A reporter e-mailed yesterday to ask my reaction to the ongoing Wikileaks controversy. My e-mailed response bounced, so I figure I’m not short-stopping anyone’s quote by publishing my response here, instead.
Here’s what I had to say:
The challenge for journalists reporting on Wikileaks is that, ultimately, you’re reporting someone else’s anonymous sources. Since reporters didn’t collect this information themselves, they don’t know the full story of where this information came from, who had access to it, or how or why it was released to Wikileaks.
Obviously, journalists would prefer to have that background information to help inform their decisions about reporting, even if they never reporting that information themselves.
I hope that Wikileaks, at the very least, encourages reporters to be more aggressive in challenging authority and working with sources to get information that officials, in government or industry, would prefer to keep from the public’s eyes.
Sources with government and industry want the truth to get to the public. If journalists do not provide the means to make that happen, alternate media such as Wikileaks will do it instead. Personally, as a citizen, I’m thankful for that.
Obviously, Wikileaks’ ongoing document dumps have a real impact in the world beyond our meta-discussion about its influence on journalism. For that, I’ve found fascinating this post I found following a tweet from Jay Rosen. It analyzes statements from Wikileaks founder, Julian Assange, and offers suggestions about Assange’s motivation.
If Wikileaks is a different kind of organization than anything we’ve ever seen before, it’s interesting to see him put himself in line with more conventional progressivism. Assange isn’t off base, after all, when he quotes Theodore Roosevelt’s words from his 1912 Progressive party presidential platform as the epigraph to the first essay; Roosevelt realized a hundred years ago that “Behind the ostensible government sits enthroned an invisible government owing no allegiance and acknowledging no responsibility to the people,” and it was true, then too, that “To destroy this invisible government, to befoul this unholy alliance between corrupt business and corrupt politics is the first task of statesmanship.” Assange is trying to sh-t all over this unholy alliance in ways that the later and more radical Roosevelt would likely have commended.
I’ll leave the political debate over Wikileaks’ impact to other writers and other forums. Here, I’ll bring it back to journalism.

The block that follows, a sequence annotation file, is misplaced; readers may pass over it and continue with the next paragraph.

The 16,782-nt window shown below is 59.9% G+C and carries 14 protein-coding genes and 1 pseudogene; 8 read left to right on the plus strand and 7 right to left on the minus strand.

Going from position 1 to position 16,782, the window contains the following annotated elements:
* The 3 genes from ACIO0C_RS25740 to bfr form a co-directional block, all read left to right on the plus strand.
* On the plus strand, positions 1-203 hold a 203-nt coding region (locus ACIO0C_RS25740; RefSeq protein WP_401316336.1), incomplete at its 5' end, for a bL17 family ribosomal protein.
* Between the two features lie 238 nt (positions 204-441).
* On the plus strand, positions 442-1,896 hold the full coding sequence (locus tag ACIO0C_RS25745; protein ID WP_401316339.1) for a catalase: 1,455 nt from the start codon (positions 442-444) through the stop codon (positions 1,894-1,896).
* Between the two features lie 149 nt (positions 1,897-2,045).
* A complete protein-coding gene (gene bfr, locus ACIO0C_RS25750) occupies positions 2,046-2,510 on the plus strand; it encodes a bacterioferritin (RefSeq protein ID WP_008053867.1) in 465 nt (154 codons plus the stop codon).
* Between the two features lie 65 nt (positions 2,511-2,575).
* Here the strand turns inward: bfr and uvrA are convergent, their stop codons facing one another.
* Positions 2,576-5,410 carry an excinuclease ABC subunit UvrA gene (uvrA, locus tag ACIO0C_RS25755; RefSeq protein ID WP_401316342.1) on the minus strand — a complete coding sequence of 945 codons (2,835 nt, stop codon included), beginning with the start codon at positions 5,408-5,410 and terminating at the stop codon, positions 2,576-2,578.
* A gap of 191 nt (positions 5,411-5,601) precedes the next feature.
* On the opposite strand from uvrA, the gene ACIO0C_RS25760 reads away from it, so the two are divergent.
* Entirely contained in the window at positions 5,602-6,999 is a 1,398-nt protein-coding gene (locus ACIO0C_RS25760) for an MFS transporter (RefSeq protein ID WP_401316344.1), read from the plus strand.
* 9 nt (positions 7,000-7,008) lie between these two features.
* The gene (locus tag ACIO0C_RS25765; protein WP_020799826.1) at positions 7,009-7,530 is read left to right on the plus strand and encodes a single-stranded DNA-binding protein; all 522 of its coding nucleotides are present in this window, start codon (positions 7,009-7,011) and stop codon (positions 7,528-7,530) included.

If you’ve got a problem with Assange’s motivation – whatever that might be – fine. But if you have a problem with the fact that Assange has a motivation, I suggest that you might just want to take a look in the mirror, first.
All journalists are motivated by some agenda in their reporting. Or, at least, they’d better be.
As some journalists scold Wikileaks for releasing government documents (scroll for Wolf Blitzer take-down), let’s ask about our motivation to report. Are you reporting for your readers? Or your sources? Are in journalism to defend your readers’ interests? Or your own?
Reporters’ reaction to Wikileaks divides us into two camps: Those who want to see information get to the public, by whatever means, and those who want to control the means by which information flows. While it’s fine to want to be the reporter who always gets the scoop, I can’t support journalists who imply that the public’s better served by having stories go unreported than going through “Journalism-approved” channels.
If you’re upset with the way that Wikileaks is getting information to the public, then you’d better try harder to gather and publish that information yourself. (As Rosen suggested yesterday, we wouldn’t have Wikileaks if we had a functioning watchdog press.) And if you think that the public shouldn’t have information that the government wishes to withhold, might I suggest that you are in the wrong line of work?
Ultimately, for the best journalists, Wikileaks is not as the end of the story, but another step in a journey to truth. If you’re working to verify its documents and to use them to “connect the dots” with other information, to tell a fuller, more truthful story about how institutions are or are not serving the public, then congratulations, bless you, and thank you for fighting a very good fight. We need more of you in this business.